October 14, 2021 | Articles
“In the private sphere, some clients misunderstand the role of an owner’s project manager (OPM) or lack experience incorporating one into their projects,” says Hill International, Inc. Senior Site Representative/Senior Project Manager Martin P. Goulet. “For the Workers Credit Union (WCU), one of the largest credit unions in the country and an organization that had never worked with an OPM, it was an entirely new experience to engage with Hill, a pure project management firm, on their recent corporate office project.”
An OPM can add significant value to private construction, as companies who test the waters eventually discover. Goulet and the OPM team’s work supporting WCU’s project in Littleton, MA, demonstrates this value. Other firms attempting to win work supporting private clients with owner representation services can draw on the value points described here to make their pitch to private clients.
WCU’s project involved the rehabilitation of a 44,000 SF commercial building and the construction of a 22,000 SF addition. The previous two-story building was demolished down to its structural steel before the new additions were constructed. The multi-million dollar project provided WCU with a comfortable, modern headquarters with multiple administrative departments, conference rooms, training rooms, a cafe, an outdoor dining patio, and a fitness center. The interior and exterior design of the building incorporated a combination of traditional and modern elements.
The OPM services included plan review, estimation, contractor procurement and contract negotiation, subcontractor authorization, site inspection, schedule and change review, invoice review, monthly reporting, quality inspection, town and utility company interface, and close-out. While these services may sound good on paper, WCU required a firm that would demonstrate how the services could make a difference on a real project.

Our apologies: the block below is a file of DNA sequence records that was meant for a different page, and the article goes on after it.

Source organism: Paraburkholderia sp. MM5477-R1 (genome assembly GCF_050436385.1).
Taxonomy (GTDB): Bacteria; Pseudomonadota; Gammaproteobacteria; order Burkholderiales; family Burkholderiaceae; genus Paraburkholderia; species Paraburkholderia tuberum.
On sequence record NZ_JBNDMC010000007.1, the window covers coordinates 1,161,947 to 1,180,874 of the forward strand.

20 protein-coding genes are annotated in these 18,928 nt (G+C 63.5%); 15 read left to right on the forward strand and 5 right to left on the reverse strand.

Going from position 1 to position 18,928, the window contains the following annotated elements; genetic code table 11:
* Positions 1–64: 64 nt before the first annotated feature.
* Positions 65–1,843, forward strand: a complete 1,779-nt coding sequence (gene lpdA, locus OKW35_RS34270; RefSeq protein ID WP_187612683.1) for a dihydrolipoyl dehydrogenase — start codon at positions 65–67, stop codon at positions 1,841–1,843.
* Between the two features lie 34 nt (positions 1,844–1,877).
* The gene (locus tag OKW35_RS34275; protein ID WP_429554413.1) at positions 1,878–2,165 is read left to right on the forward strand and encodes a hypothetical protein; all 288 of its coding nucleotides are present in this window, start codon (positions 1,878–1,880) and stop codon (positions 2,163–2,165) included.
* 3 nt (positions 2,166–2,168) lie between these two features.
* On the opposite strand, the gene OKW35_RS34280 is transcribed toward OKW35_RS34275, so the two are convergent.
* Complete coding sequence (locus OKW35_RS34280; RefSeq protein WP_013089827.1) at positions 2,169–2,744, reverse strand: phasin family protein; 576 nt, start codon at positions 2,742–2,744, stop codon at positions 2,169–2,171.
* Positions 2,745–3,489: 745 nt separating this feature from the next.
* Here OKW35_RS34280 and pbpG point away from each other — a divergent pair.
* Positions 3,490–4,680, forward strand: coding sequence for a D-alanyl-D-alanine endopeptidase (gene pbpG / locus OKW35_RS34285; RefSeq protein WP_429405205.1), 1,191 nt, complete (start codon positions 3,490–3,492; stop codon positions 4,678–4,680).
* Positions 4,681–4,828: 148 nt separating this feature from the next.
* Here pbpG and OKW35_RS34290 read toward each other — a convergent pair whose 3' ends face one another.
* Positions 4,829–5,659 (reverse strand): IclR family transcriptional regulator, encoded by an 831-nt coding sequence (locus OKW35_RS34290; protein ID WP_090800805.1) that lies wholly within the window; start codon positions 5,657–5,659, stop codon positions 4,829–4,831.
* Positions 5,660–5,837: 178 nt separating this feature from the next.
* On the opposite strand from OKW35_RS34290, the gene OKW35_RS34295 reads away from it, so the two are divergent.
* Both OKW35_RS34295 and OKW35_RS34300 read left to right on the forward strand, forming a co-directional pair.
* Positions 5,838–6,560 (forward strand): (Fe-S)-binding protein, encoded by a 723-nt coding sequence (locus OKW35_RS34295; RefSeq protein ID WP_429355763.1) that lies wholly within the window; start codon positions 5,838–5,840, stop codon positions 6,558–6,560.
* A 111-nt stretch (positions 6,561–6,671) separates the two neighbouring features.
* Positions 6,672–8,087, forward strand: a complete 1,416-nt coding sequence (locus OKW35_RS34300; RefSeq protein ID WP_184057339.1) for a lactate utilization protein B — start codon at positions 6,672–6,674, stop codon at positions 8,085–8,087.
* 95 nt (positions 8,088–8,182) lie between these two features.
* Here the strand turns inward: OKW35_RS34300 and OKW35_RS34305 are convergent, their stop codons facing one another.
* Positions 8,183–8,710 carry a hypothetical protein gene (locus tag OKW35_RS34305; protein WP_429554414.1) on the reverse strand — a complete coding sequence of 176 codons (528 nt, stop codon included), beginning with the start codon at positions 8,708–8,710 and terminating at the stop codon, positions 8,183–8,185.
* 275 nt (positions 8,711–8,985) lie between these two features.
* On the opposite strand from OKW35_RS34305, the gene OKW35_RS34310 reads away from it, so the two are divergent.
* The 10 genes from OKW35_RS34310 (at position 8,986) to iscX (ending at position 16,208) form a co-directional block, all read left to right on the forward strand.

While WCU understood the value of the OPM and specifically sought out an OPM for that reason, they had no direct experience working with one. So, before the outset of the project in 2018, the OPM team had to help WCU understand exactly where the OPM could fit into the managerial structure of the project. Once this was clarified and Hill was brought aboard, the OPM had to execute. In the first place, the OPM did this by helping WCU assemble the remainder of the team. Hill helped write the Request for Proposals for the general contractor, reviewed proposals, helped select the contractor, negotiated the contract price, and participated in and tracked all subcontractor selections. The team also tracked the architect’s requests for additional services and helped WCU negotiate the architect’s final contract amount.
The OPM’s experience working on similar building projects allowed the project team to use appropriate criteria for contractor and subcontractor selection. This helped ensure the selected contractor had the competencies required to deliver the project WCU envisioned. The OPM team’s selections and negotiations also took WCU’s strict budget into consideration, helping avoid any early cost growth.
Also in the early phases of the project, the team presented itself as a proactive and knowledgeable voice on behalf of the owner for every issue. “We achieved this with a relentless owner-minded approach,” says Goulet. “The OPM is most effective when a bit tenacious. Every point related to the project has to be considered and reconsidered with respect to the owner’s goals, proactively.”
Construction According to Plan